Four artist's posters.
Cécile Bart chose the A5 notebook and movement. From page to page, colour intersects and overlaps—that of her painted fabrics—and images corresponding to a series of photographs of the Les Pélicans sculpture (1906) by Bugatti-Rembrandt, taken by the artist at the Petit Palais (Paris) in 2018.
Gianni Pettena reinterprets his work Tumbleweeds Catcher, a performance conducted with students from the University of Utah where Pettena was visiting professor in 1971 and 1972. Pettena erects a wooden tower in downtown Salt Lake City to capture tumbleweeds, dry bushes moved along by the wind in the Great American West. On the front cover, Pettena's text reveals his performance, an ode to nature, which would take its revenge on a space controlled by man.
As part of her investigations of concrete architecture, Isa Melsheimer invested in a place located in Märkische Viertel, a former social housing district of Berlin (1960's-70's). For the recto, an entire mise en scène was conceived for a photographic shot of her own character in front of artist Erich Reischke's sculpture (currently in the process of revegetation) for which she designed clothes and a mask. A gouache of the object alone is slipped around and onto the verso.
The use of the same motif—the face, the house and the zigzag employed on different scales, in relation to architecture and for works on paper—is a constant in Ernst Caramelle's work. The zigzag motif appeared early, in exhibitions at the Buades Gallery in Madrid and at Nächst St. Stephan in Vienna. The zigzag was central to the series "sun-pieces", a work that plays on duality and positive and negative shapes, comprising the cutting of masses of tinted papers whose physical substance has been impacted by the effects of the sun. Zigzag Expansion made for edition 2/5, is one variation of this principle.
The 2/5 series falls into the artist's publications
category published by Captures. Four guests per year work within the same space of an open A2 format sheet (420 x 594mm), giving rise to various proposals depending on how the sheet is folded. The four titles are distributed together in an envelope at the end of each year.
Since the late 1980s, Cécile Bart (born 1958 in Dijon, France) has induced viewers to experience seeing as an integral part of the world instead of detached from it. Her paintings are sometimes décor, sometimes moving bodies, and also part of an exhibition of the scenes created by the paintings themselves, to which are added the presence of the visitors. Indeed, Cécile Bart's paintings are sensitive tools for exploring the reality of a place and everything that gives life to it. Her painting/screen remains translucent; light passes through it and it can be seen through. It is almost impossible to look at the color alone. Everything which enters into the frame is projected onto it.
, artist and critic, professor of the History of Contemporary Architecture at the University of Florence and of Planning at California State University, Gianni Pettena (born 1940 in Bolzano) belongs to the original group—along with Archizoom, Superstudio and UFO—of radical Italian architecture. Without denying his background in architecture, he was convinced of the need to rethink the meaning of the discipline, just like the other “radicals”, using the languages of “spatial” research of Conceptual Art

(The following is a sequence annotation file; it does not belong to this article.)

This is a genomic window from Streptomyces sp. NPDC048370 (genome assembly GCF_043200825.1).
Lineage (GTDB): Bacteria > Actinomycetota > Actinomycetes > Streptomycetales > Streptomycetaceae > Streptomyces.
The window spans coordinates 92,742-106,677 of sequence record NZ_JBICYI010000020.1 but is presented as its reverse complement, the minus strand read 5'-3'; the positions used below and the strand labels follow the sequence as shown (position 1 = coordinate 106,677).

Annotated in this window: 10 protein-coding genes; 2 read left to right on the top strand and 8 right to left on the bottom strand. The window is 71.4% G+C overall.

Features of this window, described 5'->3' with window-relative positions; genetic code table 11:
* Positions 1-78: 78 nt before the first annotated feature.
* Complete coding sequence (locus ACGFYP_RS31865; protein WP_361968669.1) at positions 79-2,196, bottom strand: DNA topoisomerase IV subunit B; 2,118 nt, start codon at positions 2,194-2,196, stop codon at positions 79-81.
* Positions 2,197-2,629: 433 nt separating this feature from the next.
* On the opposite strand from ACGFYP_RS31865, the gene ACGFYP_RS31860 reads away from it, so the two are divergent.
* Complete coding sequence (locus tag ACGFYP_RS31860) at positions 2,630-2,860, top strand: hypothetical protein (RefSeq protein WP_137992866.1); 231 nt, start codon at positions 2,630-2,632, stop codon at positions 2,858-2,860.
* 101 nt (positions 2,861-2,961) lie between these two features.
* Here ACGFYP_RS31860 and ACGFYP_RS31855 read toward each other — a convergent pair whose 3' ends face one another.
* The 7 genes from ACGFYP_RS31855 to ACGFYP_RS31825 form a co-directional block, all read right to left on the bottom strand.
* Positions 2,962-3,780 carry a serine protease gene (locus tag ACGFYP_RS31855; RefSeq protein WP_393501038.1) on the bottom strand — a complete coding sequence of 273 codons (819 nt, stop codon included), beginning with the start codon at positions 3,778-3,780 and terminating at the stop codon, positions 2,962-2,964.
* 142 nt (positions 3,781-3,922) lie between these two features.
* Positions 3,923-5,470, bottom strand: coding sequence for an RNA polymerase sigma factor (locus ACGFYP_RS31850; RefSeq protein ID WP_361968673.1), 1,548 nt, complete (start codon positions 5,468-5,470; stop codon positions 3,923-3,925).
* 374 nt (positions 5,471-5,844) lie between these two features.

and American Land Art
, instead of the traditional languages of architectural planning. This tendency emerges from the publication L'anarchitetto
and from the performance-declaration Io sono la spia
. As a critic and architectural historian, he readdressed the themes of “radicalism” in the exhibition “Radicals. Architettura e Design 1960-1975” at the Venice Biennale of Architecture in 1996 and in the exhibitions “Archipelago” (1999) and “Radical Design” (2004). He has also written on funk architecture, on radicalism, on “spatial” artistic research, as well as design and architecture.
Isa Melsheimer (born 1968 in Neuss, Germany) questions modern architecture as much as our natural environment. She usually operates in situ. Her work straddles painting, embroidery and sculpture, and includes plants. Her work questions the complex, evolving relationship of humans with their environment. Architecture plays a central role in the work of Isa Melsheimer, more particularly the shapes and figureheads of modernism, notably Ludwig Mies van der Rohe or Le Corbusier
Ernst Caramelle (born 1952 in Hall in Tyrol, Austria) studied at the Universität für angewandte Kunst (University of Applied Arts) Vienna. In 1974, he was a research fellow at the Massachusetts Institute of Technology, Boston. He was a guest professor at the Städelschule in Frankfurt am Main 1981–1983, followed by the University of Applied Arts Vienna 1986–1990. In 1994 he became a professor at the Staatliche Akademie der Bildendenden Künste (Academy of Fine Arts) in Karlsruhe, where he has been rector from 2012 to 2018. Ernst Caramelle participated in the Biennale of Sydney in 1990 and the Documenta IX in Kassel in 1992.
What is reality, how can we believe what we see, and what are the conditions of art have been recurring questions in Ernst Caramelle's work since he first began exhibiting in the mid-seventies. "Art is a fake" has been his creed ever since. In his conceptually based oeuvre that spans many different media—from drawing, painting, photography, video, and wall painting, to virtually immaterial works with sunlight on paper—he explores the status of original and fake, production and reproduction, the perception of art and the context of art reception.